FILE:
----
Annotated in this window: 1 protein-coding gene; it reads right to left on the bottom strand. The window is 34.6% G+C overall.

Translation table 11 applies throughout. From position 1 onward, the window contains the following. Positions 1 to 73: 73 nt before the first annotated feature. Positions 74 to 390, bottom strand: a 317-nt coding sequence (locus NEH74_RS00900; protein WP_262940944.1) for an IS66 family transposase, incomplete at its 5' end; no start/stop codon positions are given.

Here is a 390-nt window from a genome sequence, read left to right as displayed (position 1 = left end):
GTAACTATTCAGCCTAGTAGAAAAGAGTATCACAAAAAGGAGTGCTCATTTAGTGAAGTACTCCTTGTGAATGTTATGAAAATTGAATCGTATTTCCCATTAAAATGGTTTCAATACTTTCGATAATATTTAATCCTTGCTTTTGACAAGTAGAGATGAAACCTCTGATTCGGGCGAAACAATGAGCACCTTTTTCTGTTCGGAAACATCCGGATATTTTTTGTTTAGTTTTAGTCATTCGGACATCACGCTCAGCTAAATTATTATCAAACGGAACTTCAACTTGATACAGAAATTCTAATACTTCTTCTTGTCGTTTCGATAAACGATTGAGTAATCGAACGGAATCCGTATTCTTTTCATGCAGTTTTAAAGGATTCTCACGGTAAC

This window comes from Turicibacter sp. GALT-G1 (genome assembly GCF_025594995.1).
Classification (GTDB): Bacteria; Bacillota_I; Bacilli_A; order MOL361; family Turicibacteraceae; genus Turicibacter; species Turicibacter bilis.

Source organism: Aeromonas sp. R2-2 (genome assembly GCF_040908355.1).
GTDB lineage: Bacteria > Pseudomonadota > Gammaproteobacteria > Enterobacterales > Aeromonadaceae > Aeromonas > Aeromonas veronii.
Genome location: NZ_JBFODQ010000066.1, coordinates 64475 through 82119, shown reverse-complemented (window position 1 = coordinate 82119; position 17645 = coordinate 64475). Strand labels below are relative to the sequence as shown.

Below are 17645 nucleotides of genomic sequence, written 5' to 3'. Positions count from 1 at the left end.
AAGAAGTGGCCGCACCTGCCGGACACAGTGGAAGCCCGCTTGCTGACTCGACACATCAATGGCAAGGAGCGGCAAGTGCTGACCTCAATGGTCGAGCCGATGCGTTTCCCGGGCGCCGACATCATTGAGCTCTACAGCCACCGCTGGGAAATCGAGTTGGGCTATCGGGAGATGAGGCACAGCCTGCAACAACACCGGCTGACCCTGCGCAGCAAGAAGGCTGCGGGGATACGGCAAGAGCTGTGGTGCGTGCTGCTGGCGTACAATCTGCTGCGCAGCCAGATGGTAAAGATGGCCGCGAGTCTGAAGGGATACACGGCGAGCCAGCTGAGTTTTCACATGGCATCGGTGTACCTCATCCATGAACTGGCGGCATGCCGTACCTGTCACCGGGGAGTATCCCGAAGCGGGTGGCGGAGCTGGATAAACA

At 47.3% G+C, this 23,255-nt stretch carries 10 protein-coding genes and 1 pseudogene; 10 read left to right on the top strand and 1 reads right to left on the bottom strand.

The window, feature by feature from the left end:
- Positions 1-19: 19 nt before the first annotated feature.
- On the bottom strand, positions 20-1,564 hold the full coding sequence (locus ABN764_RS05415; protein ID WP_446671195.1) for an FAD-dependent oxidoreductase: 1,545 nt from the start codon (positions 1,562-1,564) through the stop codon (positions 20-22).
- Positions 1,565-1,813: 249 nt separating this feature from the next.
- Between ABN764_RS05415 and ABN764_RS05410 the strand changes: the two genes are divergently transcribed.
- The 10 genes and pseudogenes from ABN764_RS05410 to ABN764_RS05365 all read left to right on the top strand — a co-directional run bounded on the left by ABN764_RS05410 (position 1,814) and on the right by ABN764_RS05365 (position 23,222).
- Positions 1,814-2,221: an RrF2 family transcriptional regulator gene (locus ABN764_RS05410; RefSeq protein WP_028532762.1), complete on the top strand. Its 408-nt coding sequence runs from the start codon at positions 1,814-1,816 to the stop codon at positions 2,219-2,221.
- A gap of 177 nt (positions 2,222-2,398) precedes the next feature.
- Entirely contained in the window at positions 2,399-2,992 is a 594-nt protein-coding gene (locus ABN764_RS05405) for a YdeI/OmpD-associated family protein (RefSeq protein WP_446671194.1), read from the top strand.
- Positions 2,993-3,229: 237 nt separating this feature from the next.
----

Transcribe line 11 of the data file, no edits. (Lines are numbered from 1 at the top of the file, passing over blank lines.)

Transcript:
AAGAAGTGGCCGCACCTGCCGGACACAGTGGAAGCCCGCTTGCTGACTCGACACATCAATGGCAAGGAGCGGCAAGTGCTGACCTCAATGGTCGAGCCGATGCGTTTCCCGGGCGCCGACATCATTGAGCTCTACAGCCACCGCTGGGAAATCGAGTTGGGCTATCGGGAGATGAGGCACAGCCTGCAACAACACCGGCTGACCCTGCGCAGCAAGAAGGCTGCGGGGATACGGCAAGAGCTGTGGTGCGTGCTGCTGGCGTACAATCTGCTGCGCAGCCAGATGGTAAAGATGGCCGCGAGTCTGAAGGGATACACGGCGAGCCAGCTGAGTTTTCACATGGCATCGGTGTACCTCATCCATGAACTGGCGGCATGCCGTACCTGTCACCGGGGAGTATCCCGAAGCGGGTGGCGGAGCTGGATAAACA